This has also buggered up the space race, and consequently Starbug doesn't exist. The Boys from The Dwarf are temporally adrift, and the time-drive's broken (not, as Rimmer thinks, because of a tachyon surge, but just because Spare Head Two had been jabbing it too hard). They're going nowhere for the moment. And worst of all... Lister still hasn't gotten a smegging curry.

Later, the Boys discuss Kennedy over a slice of Roasted Dead Guy, Spare Head Two seeing no problem with cooking a human thanks to his disabled behaviour protocols. Once the time-drive fixes itself, a despondent crew decide there's only one thing to do. To make things right, they have to let Kennedy die. Easier said than done, though. Their attempts to undo their first mistake mean that Lee Harvey Oswald's shots don't manage to kill Kennedy. Then they hit upon the idea of a second gunman, positioned on that nearby hill... but who are they going to get to take the shot? Lister has an idea, and sets the time-drive to Idlewild Airport, as John F. Kennedy is led into custody.

Lister relays his story to a despondent Kennedy, who is hesitant to go along with the idea. He may have ruined his career, and marriage, but he still has a future. Lister tells him about Idlewild, about how in the future, it'll be renamed after him.

Lister: You're a liberal icon, and that's the person you should be, but in order to be that person... you're gonna have to sacrifice your life.

Kennedy thinks about it, and decides to help. Ask not what your country can do for you, after all.The four return to Dallas, with Kennedy in tow disguised as a policeman. This time, the attempt is successful. JFK is killed by a sniper on November 22nd 1963. The future Kennedy thanks the Dwarfers for allowing him to be reborn, before fading away into nothingness.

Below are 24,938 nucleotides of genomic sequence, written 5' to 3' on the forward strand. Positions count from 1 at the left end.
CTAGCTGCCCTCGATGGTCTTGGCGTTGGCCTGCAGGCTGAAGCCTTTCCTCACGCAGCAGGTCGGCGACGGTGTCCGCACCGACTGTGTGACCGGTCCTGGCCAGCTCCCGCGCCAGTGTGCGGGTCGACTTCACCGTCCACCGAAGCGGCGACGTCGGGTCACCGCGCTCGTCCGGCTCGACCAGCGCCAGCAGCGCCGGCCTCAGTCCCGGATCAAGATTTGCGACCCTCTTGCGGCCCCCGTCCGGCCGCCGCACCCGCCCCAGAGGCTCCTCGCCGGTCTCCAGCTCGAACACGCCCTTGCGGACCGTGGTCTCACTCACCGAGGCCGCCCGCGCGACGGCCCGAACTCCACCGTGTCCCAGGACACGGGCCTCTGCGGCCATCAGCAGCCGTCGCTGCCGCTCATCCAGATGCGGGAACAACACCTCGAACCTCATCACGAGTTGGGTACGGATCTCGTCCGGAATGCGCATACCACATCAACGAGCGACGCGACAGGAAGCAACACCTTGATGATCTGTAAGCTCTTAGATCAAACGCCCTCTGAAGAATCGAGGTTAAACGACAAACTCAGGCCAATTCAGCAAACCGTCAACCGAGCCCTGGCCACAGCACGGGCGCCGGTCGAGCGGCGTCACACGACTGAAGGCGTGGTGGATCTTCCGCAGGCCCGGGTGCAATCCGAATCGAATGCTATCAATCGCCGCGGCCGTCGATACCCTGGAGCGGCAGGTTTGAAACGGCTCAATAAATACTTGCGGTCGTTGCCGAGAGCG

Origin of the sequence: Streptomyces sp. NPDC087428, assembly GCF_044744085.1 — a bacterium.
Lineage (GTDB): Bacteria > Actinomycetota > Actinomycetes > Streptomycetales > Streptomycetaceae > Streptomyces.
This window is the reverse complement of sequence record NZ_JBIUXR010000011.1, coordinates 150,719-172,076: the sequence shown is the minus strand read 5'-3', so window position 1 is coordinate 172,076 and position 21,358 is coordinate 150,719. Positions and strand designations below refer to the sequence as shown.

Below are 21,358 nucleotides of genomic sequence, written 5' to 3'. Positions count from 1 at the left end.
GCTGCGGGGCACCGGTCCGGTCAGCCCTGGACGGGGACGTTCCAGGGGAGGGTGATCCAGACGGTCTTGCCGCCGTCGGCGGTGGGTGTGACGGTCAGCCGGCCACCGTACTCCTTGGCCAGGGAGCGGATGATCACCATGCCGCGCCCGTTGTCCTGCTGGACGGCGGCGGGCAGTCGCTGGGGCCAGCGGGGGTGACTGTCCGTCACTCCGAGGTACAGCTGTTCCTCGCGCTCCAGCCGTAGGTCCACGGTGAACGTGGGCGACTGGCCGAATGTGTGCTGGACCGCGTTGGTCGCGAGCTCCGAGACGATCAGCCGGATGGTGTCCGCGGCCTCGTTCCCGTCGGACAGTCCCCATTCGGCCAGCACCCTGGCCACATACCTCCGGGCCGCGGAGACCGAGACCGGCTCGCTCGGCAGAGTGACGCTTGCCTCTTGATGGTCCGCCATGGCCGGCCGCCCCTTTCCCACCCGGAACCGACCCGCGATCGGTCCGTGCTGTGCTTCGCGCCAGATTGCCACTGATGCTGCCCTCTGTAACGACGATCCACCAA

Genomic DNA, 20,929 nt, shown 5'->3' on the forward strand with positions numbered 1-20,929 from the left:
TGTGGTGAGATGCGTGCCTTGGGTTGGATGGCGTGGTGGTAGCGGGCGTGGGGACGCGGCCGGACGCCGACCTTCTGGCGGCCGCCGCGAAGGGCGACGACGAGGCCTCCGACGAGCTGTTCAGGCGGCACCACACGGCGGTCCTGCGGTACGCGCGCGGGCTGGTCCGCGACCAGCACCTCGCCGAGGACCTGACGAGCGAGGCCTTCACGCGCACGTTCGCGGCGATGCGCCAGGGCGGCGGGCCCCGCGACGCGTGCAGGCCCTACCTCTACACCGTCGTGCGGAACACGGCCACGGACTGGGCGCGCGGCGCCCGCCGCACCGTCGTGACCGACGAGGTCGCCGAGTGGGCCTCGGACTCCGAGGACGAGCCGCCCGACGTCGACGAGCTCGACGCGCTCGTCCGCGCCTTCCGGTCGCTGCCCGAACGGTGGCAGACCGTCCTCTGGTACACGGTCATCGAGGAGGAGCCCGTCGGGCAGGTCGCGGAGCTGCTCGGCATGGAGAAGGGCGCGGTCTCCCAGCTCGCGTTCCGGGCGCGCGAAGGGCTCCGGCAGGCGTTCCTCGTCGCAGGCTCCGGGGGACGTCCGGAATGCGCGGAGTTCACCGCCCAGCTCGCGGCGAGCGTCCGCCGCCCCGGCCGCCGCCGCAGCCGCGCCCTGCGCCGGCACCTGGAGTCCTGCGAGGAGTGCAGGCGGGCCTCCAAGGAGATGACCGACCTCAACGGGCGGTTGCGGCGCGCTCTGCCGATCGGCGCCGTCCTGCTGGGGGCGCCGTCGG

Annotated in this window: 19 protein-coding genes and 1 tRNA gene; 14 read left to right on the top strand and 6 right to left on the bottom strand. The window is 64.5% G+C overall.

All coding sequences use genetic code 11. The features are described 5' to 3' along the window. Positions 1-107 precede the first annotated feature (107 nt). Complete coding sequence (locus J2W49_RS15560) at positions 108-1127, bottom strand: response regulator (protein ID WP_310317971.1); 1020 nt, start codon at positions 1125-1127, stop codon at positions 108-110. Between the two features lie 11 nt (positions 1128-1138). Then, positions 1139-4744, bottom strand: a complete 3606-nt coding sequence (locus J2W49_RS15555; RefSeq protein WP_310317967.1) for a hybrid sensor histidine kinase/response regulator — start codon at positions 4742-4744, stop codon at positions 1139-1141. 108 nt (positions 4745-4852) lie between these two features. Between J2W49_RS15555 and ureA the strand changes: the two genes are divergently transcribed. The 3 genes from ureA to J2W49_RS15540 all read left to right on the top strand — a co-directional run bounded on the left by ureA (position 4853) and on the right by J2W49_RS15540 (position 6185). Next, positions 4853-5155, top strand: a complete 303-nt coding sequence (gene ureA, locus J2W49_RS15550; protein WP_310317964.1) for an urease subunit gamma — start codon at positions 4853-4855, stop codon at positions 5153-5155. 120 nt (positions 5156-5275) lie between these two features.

At which point Lister realizes he never asked whether there were any curry-houses in Dallas. Having reached the end of their rope, the others immediately set upon him.

(extended edition ending follows)Some time later, as Rimmer is using a restored Kryten as a volt-meter down in the supply bays, Lister comes in with a realization: The curry supplies, the ones that were entirely destroyed? They weren't. He just used the time-drive to steal them from the past. One jaunt later, and Lister has all the curries he could ever need.

All's well that ends well, right? Well... no. Rimmer tricks Lister into separating Starbug's supply bay from the rear of the ship, and then has the ship speed off into the distance. Lister is momentarily distraught at having been left all on his own, with nothing for company but three and a half a tonnes of curry.


Tropes in this episode include:

  • Arson, Murder, and Jaywalking:
    Rimmer: You...have altered the entire course of civilisation from the 20th century onwards, you've brought the world to the brink of nuclear war, and worst of all-
    Lister: I know, I know. I still haven't had a curry.
  • Book Dumb: Lister, again. He has no knowledge of 20th century events due to not finding it very interesting, and initially has no idea who John F. Kennedy is, to the point where he initially thinks JFK was named after the airport...